6.   Do you ever find recurring themes in your work, things that surprise you?

FK—I seem to want to write about life’s damages. (My husband grumbles, Can’t you try to be a bit funny?) And it does surprise me that loss keeps coming back again and again. I’m not sure why exactly, except that I’ve been forever interested in the fragile connections that hold us together and what happens when these connections are broken.  I think I’m drawn to what I don’t want to know about myself.

7.   The Shore Girl opens with the heartbreaking scene of Rebee as a toddler, alone in a motel room, thirsty for a glass of water and yet reluctant to disobey the parent who isn’t there. How do children like Rebee manage to find such resilience?

FK—I’m left speechless by what children are able to endure. I think that kids like Rebee are always on the outside looking in, which gives them a lot of time to observe and to reflect on what they’re observing.  They learn to somehow distance themselves emotionally (and physically) from the source of their heartache. Some of these kids – the lucky ones – are able to become stronger in the process. I’ve met some amazing women at book clubs who endured childhoods much like Rebee’s and they’ve gone on to lead brilliant lives.

8.   Rebee’s mother, ‘Harmony’, is a wonderfully drawn character, and the only one [of the central cast] that we don’t hear from directly. She’s alluded to, pined for, despised, misunderstood, tolerated, fallen in love with; she makes us want to give her a shake one minute and then breaks our heart the next. No matter what, she’s the ‘always elephant in the room’ There’s an expectation, a desire to hear Harmony tell her side of things, yet if she did, the book would be less. It’s the very absence of Harmony’s voice that creates the character; she emerges as both the problem and the appeal and the lack of her own platform is a kind of metaphor for her life, also her choices. The ‘silence’ fits her confusion and her abdication of so many things and, most importantly, it reflects for the reader some of the mystery, frustration and longing that Rebee feels. My question is this: how did you ever find the courage [read: wisdom] to NOT give her a platform? It surely must have been tempting to do otherwise. [and I’m guessing she probably kicked up quite a fuss!]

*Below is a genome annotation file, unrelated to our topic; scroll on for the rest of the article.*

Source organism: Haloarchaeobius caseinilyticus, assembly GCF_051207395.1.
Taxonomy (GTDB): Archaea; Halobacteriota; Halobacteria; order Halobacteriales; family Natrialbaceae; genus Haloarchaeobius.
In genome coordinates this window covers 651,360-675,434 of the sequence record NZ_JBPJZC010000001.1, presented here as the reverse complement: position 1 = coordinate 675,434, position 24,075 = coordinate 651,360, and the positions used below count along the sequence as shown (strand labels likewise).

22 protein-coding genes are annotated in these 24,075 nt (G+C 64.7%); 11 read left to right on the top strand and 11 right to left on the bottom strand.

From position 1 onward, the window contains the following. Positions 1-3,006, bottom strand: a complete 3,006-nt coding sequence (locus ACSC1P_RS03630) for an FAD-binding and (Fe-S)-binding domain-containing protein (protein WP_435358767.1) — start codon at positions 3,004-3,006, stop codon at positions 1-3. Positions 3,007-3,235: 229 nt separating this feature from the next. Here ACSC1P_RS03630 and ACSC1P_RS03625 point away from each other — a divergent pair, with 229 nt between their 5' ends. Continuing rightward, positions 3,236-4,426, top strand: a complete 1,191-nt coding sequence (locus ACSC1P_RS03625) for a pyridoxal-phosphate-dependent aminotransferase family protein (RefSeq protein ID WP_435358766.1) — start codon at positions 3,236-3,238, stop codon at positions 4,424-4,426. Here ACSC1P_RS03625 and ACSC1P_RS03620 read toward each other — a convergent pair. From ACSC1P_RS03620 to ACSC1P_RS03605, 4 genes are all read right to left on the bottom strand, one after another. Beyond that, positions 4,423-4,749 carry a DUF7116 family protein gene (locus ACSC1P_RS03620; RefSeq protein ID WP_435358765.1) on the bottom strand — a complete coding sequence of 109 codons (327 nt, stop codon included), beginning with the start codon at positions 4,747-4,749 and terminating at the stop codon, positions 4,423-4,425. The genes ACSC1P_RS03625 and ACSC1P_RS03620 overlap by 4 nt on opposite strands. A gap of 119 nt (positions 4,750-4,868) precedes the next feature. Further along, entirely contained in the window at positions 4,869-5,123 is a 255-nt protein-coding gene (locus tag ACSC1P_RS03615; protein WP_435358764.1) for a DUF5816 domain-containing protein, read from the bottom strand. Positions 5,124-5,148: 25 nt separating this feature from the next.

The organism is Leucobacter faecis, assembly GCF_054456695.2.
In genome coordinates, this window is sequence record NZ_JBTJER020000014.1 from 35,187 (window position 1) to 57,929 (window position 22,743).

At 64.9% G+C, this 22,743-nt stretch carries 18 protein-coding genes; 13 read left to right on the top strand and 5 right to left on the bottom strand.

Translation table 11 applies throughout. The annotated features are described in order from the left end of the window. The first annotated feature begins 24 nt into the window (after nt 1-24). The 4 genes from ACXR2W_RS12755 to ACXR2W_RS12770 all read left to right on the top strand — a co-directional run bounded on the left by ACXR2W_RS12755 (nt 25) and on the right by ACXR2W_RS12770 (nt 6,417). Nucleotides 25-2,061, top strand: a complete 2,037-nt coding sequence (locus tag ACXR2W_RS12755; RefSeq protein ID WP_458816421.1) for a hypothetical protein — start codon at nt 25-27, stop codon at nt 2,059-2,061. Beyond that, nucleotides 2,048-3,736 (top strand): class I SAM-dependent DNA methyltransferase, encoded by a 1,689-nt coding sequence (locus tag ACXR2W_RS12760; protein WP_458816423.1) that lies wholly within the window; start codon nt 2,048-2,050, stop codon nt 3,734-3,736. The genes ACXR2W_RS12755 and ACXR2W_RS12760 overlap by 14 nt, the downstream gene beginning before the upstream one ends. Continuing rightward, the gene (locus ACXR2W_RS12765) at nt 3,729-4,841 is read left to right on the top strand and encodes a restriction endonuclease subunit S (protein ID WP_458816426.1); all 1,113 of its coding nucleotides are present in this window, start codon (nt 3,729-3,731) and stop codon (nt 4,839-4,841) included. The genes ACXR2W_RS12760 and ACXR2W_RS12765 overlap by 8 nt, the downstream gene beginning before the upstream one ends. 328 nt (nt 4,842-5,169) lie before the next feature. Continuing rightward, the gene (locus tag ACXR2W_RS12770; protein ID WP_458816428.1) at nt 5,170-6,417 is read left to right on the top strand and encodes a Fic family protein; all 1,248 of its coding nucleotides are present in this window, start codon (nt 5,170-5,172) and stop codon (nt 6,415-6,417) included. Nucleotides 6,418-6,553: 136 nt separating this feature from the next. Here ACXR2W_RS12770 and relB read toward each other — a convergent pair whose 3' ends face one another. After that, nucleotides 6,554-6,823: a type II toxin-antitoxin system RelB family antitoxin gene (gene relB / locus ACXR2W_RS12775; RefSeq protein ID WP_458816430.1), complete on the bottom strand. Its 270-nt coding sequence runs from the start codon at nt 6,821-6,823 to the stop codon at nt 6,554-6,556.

FK—Harmony did kick up a huge fuss. She was a powerful presence underneath everything else that went on in this book, and I was inside her head and heart all the way through. I feel a huge swell of tenderness towards Harmony, but if I had given her a voice, she would have taken over the book and the story would be hers and hers alone.  I wanted more for Rebee than that. It took me a ridiculously long time to figure this out.

9.   Was there any unexpected outcome in writing the book that you might share? (I’m thinking of characters that resisted where you wanted them to go or who walked on or off the stage spontaneously; something you discovered in research, elements that you cut/added because of info gleaned ‘en route’…)